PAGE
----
Broomcorn is available as ‘hurl’, with no stalk, or as ‘craft broomcorn’, which retains the stalk for plaiting. Also known as Sorghum bicolor, it is a tall grass species that is cultivated for its long, stiff fibres. It is primarily grown for the production of brooms, hence its name. The fibres of the broomcorn plant are relatively straight and durable, making them suitable for sweeping and cleaning purposes.

Sorghum has been used for centuries in the production of brooms and brushes. The stalks of the plant are harvested, dried, and then the seeds are removed. The resulting fibres, known as broomcorn, are bundled together and attached to a handle or support structure to create a broom.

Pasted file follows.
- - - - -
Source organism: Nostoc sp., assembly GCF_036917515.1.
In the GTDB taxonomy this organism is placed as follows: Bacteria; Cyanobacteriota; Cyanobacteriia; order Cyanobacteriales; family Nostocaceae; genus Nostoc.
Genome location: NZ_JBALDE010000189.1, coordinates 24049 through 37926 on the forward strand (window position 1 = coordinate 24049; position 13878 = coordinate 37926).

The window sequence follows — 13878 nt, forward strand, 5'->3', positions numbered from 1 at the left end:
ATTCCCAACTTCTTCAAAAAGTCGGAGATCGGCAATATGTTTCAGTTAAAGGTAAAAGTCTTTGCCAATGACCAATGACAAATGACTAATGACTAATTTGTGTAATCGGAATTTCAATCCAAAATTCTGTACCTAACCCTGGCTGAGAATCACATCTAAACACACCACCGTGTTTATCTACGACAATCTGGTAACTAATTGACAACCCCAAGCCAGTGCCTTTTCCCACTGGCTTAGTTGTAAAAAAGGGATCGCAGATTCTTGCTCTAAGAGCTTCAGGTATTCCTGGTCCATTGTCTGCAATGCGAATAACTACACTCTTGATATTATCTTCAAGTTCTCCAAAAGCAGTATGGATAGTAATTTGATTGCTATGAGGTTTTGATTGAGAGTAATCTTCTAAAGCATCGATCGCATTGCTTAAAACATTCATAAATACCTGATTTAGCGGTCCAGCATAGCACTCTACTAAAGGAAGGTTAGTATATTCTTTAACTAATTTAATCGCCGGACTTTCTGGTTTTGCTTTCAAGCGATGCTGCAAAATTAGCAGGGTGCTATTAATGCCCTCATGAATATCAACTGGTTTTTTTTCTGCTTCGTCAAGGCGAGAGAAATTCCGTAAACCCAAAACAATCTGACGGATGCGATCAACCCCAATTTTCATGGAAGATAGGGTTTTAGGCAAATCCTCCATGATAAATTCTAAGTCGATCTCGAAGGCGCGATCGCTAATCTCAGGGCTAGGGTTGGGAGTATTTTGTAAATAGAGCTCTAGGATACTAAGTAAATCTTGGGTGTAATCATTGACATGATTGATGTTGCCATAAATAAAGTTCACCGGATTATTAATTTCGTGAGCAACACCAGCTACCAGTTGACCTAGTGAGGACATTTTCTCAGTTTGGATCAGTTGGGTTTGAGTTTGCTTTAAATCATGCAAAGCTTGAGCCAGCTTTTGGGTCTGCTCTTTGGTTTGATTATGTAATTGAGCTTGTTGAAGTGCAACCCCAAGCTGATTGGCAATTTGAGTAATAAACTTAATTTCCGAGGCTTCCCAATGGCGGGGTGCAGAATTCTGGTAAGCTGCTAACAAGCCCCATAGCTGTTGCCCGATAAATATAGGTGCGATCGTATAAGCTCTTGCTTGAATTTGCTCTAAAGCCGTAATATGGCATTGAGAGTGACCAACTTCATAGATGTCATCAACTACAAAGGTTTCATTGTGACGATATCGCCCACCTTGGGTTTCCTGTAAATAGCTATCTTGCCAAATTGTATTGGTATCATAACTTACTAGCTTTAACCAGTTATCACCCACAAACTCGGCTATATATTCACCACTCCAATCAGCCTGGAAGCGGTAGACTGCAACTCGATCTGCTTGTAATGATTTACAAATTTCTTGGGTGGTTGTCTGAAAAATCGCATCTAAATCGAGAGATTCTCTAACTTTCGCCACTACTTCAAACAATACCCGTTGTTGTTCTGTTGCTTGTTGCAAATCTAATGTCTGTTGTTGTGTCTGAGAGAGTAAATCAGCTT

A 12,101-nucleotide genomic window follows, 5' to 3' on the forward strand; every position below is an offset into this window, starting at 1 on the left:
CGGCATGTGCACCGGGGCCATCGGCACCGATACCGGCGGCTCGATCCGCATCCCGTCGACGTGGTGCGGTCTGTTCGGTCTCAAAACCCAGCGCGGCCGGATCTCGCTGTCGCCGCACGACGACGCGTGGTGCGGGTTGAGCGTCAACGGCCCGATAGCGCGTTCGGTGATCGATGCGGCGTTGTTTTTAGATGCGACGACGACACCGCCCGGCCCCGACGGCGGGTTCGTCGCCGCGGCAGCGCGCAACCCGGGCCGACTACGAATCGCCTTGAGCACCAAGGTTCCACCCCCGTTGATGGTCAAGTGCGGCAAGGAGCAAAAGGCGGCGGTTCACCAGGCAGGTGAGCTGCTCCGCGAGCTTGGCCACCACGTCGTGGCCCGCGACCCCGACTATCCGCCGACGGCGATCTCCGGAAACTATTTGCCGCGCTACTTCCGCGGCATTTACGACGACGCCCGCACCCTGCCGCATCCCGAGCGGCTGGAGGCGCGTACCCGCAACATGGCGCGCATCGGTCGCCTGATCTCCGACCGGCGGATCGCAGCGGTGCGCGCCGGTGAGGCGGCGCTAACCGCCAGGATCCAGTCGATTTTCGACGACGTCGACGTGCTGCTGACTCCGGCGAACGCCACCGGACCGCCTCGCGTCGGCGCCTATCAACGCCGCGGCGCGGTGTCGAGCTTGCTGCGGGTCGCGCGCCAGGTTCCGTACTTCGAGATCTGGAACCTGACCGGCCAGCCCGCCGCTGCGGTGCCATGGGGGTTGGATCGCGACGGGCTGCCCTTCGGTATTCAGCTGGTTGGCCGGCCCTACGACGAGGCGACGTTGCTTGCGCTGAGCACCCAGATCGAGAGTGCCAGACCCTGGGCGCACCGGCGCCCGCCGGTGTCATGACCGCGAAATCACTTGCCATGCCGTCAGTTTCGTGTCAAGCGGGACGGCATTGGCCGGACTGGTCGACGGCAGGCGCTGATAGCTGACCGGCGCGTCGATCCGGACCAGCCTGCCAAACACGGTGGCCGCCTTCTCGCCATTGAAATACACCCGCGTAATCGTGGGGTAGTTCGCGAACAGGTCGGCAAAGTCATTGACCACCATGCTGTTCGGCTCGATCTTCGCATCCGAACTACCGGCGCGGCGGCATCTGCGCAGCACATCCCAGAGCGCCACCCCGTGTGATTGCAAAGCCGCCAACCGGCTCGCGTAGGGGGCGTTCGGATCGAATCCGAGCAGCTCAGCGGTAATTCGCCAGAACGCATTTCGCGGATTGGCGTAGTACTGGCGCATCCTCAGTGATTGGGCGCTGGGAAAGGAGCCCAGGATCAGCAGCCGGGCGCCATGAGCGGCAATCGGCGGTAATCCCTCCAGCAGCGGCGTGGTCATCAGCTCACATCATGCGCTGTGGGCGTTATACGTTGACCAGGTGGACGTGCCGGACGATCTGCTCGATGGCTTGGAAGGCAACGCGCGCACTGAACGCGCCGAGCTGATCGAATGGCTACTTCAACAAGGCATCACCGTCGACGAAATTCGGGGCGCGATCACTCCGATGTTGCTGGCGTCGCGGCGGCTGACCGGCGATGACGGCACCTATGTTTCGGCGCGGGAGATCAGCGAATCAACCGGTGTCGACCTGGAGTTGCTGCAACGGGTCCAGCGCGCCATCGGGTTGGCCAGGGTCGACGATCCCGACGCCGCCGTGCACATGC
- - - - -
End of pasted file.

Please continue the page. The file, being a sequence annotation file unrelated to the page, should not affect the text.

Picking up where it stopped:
In addition to its use in broom-making, broomcorn has also found applications in the production of crafts, such as decorative wreaths and baskets. Its unique appearance, with bushy seed heads at the top of the stalks, adds a distinctive aesthetic element to these creations.

Broomcorn should be stored in a dry, cool place out of direct sunlight. Well stored broomcorn can last for years.